Current PhD Projects
Developing a novel technology platform to map endogenous gene expression in vivo for correlation to life course heart health in murine models
Mammalian Utrophin and Dystrophin are paralogous genes that are important for skeletal and cardiac muscle function, but are expressed sequentially during ontogeny. We will study the processes that regulate this switch in gene expression, using new mouse models to image gene expression in development and to profile epigenetic modifications that curtail Utrophin expression. We aim to explore whether epigenetic interventions are useful in Duchenne's Muscular Dystrophy. MRes Project 1 will use RT-PCR and RNA sequence analysis to examine gene expression in muscle samples throughout development. This data is used to identify critical time points where Utrophin is silenced in favour of Dystrophin; bisulphite sequencing and histone ChIP analysis will be used to evaluate relevant chromatin-based changes at the Utrophin locus at these times. MRes Project 2 will exploit two new mouse reporter lines where Utrophin and Dystrophin expression will be detected using luciferase and LacZ read out, with photoacoustic imaging and optical projection tomography. The subsequent multidisciplinary PhD project based between the CSC and the Physics Department will build upon data generated by projects 1 and 2 to investigate whether epigenetic drug treatment can be used to prolong the expression of Utrophin into adulthood.
Professor Amanda Fisher and Dr Mathew Van de Pette - MRC Clinical Sciences Centre
Professor Paul French and Dr James McGinty - Photonics Group, Physics Department, Imperial College London.
Multidimensional imaging and spectroscopy of diamond photoluminescence
This MSc+PhD project would be undertaken within the EPSRC funded Centre for Doctoral Training on Diamond Science and Technology, which is led and co-ordinated by the University of Warwick. The PhD project would be supervised by Paul French, Chris Dunsby and Mark Neil and the MSc year would include miniprojects supervised by Philip Martineau (De Beers Technologies, DTC Research Centre) on the characterisation of photoluminescence lifetime parameters of diamond and by Oliver Williams (Cardiff University) on the optical characterisation of nanodiamond luminescence. The PhD project aims to develop and apply photonics technology for time resolved luminescence studies, including fluorescence lifetime imaging (FLIM) microscopy and spectroscopy using tunable supercontinuum sources, femtosecond Ti:Sapphire lasers and "two colour-two photon" nonlinear excitation below 340 nm, i.e. near and above the bandgap. Characterising the spectro-temporal properties of diamond photoluminescence and mapping these properties to correlate them with structural images, including super-resolved images from our STED microscope, could provide new means to contrast different types and states of diamond for: (a) contrasting different forms of diamond including natural and synthetic gemstones, monocrystalline and polycrystalline diamond, bulk diamond and nanodiamond, (b) studying diamond materials that have experienced different levels of stress, and (c) studying emission properties of nanodiamonds for potential biomedical imaging applications. This project would require a student with a background in physics or materials science with strong experimental and programming skills and knowledge of optical physics.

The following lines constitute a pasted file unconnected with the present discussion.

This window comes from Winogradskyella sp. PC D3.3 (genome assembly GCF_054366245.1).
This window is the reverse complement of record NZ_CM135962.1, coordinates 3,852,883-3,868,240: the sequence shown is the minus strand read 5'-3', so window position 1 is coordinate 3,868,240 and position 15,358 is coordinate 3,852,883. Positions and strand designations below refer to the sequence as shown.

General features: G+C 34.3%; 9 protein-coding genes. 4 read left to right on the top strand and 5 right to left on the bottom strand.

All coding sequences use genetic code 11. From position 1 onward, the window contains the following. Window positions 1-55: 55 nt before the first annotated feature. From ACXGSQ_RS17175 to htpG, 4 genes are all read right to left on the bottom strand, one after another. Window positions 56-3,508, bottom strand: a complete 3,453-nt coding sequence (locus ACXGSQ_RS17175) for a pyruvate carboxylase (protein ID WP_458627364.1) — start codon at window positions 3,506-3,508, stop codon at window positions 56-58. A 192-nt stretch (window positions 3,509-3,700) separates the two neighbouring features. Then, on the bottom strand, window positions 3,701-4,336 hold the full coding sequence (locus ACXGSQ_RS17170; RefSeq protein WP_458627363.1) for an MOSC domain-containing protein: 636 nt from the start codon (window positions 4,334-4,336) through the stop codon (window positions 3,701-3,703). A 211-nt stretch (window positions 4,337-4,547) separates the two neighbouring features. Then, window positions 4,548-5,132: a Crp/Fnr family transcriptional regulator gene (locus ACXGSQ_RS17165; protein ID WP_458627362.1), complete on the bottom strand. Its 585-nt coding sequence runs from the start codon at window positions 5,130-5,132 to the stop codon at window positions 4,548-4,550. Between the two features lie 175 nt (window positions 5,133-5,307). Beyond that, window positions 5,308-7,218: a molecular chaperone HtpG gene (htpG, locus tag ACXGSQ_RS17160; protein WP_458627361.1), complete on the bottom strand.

Development and application of novel 3-D microscope
Oblique Plane Microscopy (OPM) is a novel (patented) microscopy technique that is capable of video-rate 3-D imaging of fluorescently labelled biological samples. OPM works by illuminating the sample with a tilted sheet of laser light and employs correction optics that allow the focal plane of the microscope system to be tilted so that the focal plane is overlapped with the plane of illumination. OPM is therefore similar to the technique of selective plane illumination microscopy (SPIM), but can be implemented as an add-on to a standard fluorescence microscope and only requires a single objective lens to both illuminate and collect light from the specimen. The advantages of OPM include minimal exposure of the specimen to illumination light, as only the plane being imaged is illuminated at any given time. This minimizes the undesirable effects of photobleaching (optically induced destruction of fluorophores) and phototoxicity (optically induced killing) of sensitive biological specimens. As it can be implemented on a conventional microscope, OPM is also readily compatible with high throughput imaging of multiwell plate arrays, e.g. for screening developing embryos in developmental biology studies. This interdisciplinary project will include the construction of OPM systems, experimental measurements of their resolution and performance, and a comparson of this performance with theory. New illumination and detection geometries will also be explored. During the project, the OPM system will be applied to imaging dynamic biological samples such as imaging calcium wave propagation in electrically paced cardiac myocytes and the development of c. elegans and zebrafish embryos expressing the intrinsic green fluorescent protein (GFP). More information on OPM can be found here.